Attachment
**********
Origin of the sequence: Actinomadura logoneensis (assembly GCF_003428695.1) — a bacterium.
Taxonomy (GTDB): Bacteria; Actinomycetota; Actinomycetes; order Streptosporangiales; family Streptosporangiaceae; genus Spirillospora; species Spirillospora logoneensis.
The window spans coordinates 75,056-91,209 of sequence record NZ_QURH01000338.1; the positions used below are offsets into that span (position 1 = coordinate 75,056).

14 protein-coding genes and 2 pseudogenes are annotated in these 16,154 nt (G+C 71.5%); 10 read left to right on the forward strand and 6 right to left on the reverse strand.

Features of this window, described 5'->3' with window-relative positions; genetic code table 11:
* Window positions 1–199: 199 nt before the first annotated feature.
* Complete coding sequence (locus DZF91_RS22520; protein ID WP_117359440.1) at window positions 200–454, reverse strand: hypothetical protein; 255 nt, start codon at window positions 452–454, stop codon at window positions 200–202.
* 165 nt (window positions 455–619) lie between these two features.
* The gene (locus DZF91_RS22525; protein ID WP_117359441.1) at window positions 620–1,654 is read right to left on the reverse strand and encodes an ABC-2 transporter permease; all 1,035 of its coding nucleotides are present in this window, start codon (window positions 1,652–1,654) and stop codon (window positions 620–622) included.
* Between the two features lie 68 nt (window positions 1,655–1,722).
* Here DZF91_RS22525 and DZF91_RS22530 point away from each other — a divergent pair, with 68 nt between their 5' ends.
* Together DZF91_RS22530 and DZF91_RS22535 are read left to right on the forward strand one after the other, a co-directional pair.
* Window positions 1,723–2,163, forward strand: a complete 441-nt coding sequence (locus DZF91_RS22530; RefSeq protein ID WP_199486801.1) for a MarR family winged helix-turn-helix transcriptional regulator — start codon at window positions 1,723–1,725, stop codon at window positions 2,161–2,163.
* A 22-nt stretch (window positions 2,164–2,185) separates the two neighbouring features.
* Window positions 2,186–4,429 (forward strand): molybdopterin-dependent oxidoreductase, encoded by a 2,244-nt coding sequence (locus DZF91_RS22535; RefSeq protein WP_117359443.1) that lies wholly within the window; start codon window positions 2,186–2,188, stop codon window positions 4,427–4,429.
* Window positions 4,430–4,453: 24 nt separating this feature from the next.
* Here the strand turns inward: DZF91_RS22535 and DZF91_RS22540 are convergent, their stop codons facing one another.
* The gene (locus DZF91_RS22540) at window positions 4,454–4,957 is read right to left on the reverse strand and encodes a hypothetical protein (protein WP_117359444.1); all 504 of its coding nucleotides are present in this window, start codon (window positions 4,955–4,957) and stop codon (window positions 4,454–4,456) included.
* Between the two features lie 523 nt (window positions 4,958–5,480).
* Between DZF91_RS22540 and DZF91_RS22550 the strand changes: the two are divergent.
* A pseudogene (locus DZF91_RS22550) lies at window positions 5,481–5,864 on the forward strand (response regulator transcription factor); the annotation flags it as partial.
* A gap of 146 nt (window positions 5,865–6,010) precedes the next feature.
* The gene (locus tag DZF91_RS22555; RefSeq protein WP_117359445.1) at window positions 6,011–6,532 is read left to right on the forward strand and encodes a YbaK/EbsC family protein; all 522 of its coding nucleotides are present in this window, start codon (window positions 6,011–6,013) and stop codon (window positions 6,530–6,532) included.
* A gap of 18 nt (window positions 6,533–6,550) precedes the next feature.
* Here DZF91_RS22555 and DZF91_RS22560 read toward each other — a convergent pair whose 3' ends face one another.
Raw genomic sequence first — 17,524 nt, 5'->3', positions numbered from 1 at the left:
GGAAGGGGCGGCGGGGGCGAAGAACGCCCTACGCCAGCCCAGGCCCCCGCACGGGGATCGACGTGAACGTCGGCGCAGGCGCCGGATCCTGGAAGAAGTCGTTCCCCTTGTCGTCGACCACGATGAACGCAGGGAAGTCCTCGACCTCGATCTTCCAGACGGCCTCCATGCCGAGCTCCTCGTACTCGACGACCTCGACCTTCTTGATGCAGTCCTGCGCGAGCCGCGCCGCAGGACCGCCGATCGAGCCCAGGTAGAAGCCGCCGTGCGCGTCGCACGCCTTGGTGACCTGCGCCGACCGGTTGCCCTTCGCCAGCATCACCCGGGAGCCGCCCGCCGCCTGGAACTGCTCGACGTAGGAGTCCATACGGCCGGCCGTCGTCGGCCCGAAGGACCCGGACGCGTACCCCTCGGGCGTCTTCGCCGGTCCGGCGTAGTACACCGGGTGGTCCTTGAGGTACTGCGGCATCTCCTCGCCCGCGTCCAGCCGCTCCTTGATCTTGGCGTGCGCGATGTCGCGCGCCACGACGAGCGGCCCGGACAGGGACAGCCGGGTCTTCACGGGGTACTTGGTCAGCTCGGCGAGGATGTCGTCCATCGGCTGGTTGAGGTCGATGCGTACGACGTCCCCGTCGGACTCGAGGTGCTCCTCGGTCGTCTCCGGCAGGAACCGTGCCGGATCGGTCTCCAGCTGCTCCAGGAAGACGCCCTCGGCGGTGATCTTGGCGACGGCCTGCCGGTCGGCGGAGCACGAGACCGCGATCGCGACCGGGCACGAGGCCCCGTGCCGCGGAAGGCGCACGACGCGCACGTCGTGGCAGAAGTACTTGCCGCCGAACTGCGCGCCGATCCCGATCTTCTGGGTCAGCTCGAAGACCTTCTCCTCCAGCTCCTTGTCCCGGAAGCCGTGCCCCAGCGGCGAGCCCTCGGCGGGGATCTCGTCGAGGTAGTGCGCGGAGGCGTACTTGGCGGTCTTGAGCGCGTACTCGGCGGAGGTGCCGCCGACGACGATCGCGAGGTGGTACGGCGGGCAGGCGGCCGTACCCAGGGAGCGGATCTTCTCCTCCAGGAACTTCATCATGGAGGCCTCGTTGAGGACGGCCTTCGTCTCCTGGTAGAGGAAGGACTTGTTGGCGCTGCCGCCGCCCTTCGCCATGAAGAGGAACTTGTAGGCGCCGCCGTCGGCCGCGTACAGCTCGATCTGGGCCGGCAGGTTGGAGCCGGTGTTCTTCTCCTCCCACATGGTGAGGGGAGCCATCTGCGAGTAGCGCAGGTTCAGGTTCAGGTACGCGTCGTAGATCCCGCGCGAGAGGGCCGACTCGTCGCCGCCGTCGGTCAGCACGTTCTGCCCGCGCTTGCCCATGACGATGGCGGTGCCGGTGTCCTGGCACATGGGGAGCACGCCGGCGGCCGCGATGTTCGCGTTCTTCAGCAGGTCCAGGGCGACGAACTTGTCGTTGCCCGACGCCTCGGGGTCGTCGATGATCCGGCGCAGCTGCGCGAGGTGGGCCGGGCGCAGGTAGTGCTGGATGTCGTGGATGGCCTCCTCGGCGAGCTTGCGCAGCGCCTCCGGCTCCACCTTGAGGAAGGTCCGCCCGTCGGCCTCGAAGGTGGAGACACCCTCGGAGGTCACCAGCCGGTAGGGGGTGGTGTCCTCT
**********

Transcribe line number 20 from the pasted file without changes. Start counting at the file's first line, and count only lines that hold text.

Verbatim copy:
* Between DZF91_RS22540 and DZF91_RS22550 the strand changes: the two are divergent.